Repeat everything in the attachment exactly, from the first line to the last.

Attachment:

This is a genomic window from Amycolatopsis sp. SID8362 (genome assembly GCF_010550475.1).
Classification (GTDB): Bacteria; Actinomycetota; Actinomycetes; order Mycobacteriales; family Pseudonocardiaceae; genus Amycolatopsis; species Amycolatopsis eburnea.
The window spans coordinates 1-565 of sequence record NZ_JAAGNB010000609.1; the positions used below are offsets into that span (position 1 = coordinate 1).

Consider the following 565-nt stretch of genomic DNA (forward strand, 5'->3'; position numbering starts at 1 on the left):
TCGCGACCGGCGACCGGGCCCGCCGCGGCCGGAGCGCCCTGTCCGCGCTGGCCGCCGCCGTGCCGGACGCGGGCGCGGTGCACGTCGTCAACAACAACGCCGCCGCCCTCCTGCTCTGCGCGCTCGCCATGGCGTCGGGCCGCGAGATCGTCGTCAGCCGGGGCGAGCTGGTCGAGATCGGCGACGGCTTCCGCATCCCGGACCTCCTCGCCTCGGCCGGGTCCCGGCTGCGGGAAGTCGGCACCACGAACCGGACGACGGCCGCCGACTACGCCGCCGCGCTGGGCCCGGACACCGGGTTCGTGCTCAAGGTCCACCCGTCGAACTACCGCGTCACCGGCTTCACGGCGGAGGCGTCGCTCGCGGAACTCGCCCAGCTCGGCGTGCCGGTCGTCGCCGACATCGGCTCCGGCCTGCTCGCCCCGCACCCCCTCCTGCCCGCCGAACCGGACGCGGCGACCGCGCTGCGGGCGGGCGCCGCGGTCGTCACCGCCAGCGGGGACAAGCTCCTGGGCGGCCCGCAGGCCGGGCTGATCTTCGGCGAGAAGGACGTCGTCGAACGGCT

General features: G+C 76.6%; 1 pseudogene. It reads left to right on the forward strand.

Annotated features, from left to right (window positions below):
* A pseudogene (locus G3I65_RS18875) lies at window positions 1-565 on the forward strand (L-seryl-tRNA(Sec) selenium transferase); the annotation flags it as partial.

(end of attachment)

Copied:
This is a genomic window from Amycolatopsis sp. SID8362 (genome assembly GCF_010550475.1).
Classification (GTDB): Bacteria; Actinomycetota; Actinomycetes; order Mycobacteriales; family Pseudonocardiaceae; genus Amycolatopsis; species Amycolatopsis eburnea.
The window spans coordinates 1-565 of sequence record NZ_JAAGNB010000609.1; the positions used below are offsets into that span (position 1 = coordinate 1).

Consider the following 565-nt stretch of genomic DNA (forward strand, 5'->3'; position numbering starts at 1 on the left):
TCGCGACCGGCGACCGGGCCCGCCGCGGCCGGAGCGCCCTGTCCGCGCTGGCCGCCGCCGTGCCGGACGCGGGCGCGGTGCACGTCGTCAACAACAACGCCGCCGCCCTCCTGCTCTGCGCGCTCGCCATGGCGTCGGGCCGCGAGATCGTCGTCAGCCGGGGCGAGCTGGTCGAGATCGGCGACGGCTTCCGCATCCCGGACCTCCTCGCCTCGGCCGGGTCCCGGCTGCGGGAAGTCGGCACCACGAACCGGACGACGGCCGCCGACTACGCCGCCGCGCTGGGCCCGGACACCGGGTTCGTGCTCAAGGTCCACCCGTCGAACTACCGCGTCACCGGCTTCACGGCGGAGGCGTCGCTCGCGGAACTCGCCCAGCTCGGCGTGCCGGTCGTCGCCGACATCGGCTCCGGCCTGCTCGCCCCGCACCCCCTCCTGCCCGCCGAACCGGACGCGGCGACCGCGCTGCGGGCGGGCGCCGCGGTCGTCACCGCCAGCGGGGACAAGCTCCTGGGCGGCCCGCAGGCCGGGCTGATCTTCGGCGAGAAGGACGTCGTCGAACGGCT

General features: G+C 76.6%; 1 pseudogene. It reads left to right on the forward strand.

Annotated features, from left to right (window positions below):
* A pseudogene (locus G3I65_RS18875) lies at window positions 1-565 on the forward strand (L-seryl-tRNA(Sec) selenium transferase); the annotation flags it as partial.